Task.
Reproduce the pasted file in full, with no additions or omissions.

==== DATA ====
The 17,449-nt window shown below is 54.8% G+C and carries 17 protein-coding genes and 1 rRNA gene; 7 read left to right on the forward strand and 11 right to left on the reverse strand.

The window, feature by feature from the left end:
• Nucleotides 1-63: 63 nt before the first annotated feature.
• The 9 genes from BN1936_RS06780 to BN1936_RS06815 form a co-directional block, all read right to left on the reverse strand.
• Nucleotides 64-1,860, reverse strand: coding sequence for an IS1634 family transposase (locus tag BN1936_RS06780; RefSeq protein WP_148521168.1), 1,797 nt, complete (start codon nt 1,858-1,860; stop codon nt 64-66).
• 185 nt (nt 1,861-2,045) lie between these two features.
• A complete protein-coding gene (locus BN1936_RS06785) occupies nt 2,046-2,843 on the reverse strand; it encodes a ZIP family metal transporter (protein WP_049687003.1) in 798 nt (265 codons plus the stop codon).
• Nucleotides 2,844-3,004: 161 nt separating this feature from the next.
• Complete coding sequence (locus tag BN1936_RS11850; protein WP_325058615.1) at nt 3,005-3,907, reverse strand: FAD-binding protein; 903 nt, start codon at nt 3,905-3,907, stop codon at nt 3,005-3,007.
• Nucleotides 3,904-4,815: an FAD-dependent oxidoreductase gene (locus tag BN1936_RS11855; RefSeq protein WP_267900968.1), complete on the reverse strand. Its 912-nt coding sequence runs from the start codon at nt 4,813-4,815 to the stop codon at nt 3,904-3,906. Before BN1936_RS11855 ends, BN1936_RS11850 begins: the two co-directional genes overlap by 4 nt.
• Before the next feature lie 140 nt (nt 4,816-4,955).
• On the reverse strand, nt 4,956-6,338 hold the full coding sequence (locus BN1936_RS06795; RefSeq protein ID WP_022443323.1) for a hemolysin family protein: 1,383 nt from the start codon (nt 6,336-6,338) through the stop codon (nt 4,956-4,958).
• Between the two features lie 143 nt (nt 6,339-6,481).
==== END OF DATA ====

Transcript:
The 17,449-nt window shown below is 54.8% G+C and carries 17 protein-coding genes and 1 rRNA gene; 7 read left to right on the forward strand and 11 right to left on the reverse strand.

The window, feature by feature from the left end:
• Nucleotides 1-63: 63 nt before the first annotated feature.
• The 9 genes from BN1936_RS06780 to BN1936_RS06815 form a co-directional block, all read right to left on the reverse strand.
• Nucleotides 64-1,860, reverse strand: coding sequence for an IS1634 family transposase (locus tag BN1936_RS06780; RefSeq protein WP_148521168.1), 1,797 nt, complete (start codon nt 1,858-1,860; stop codon nt 64-66).
• 185 nt (nt 1,861-2,045) lie between these two features.
• A complete protein-coding gene (locus BN1936_RS06785) occupies nt 2,046-2,843 on the reverse strand; it encodes a ZIP family metal transporter (protein WP_049687003.1) in 798 nt (265 codons plus the stop codon).
• Nucleotides 2,844-3,004: 161 nt separating this feature from the next.
• Complete coding sequence (locus tag BN1936_RS11850; protein WP_325058615.1) at nt 3,005-3,907, reverse strand: FAD-binding protein; 903 nt, start codon at nt 3,905-3,907, stop codon at nt 3,005-3,007.
• Nucleotides 3,904-4,815: an FAD-dependent oxidoreductase gene (locus tag BN1936_RS11855; RefSeq protein WP_267900968.1), complete on the reverse strand. Its 912-nt coding sequence runs from the start codon at nt 4,813-4,815 to the stop codon at nt 3,904-3,906. Before BN1936_RS11855 ends, BN1936_RS11850 begins: the two co-directional genes overlap by 4 nt.
• Before the next feature lie 140 nt (nt 4,816-4,955).
• On the reverse strand, nt 4,956-6,338 hold the full coding sequence (locus BN1936_RS06795; RefSeq protein ID WP_022443323.1) for a hemolysin family protein: 1,383 nt from the start codon (nt 6,336-6,338) through the stop codon (nt 4,956-4,958).
• Between the two features lie 143 nt (nt 6,339-6,481).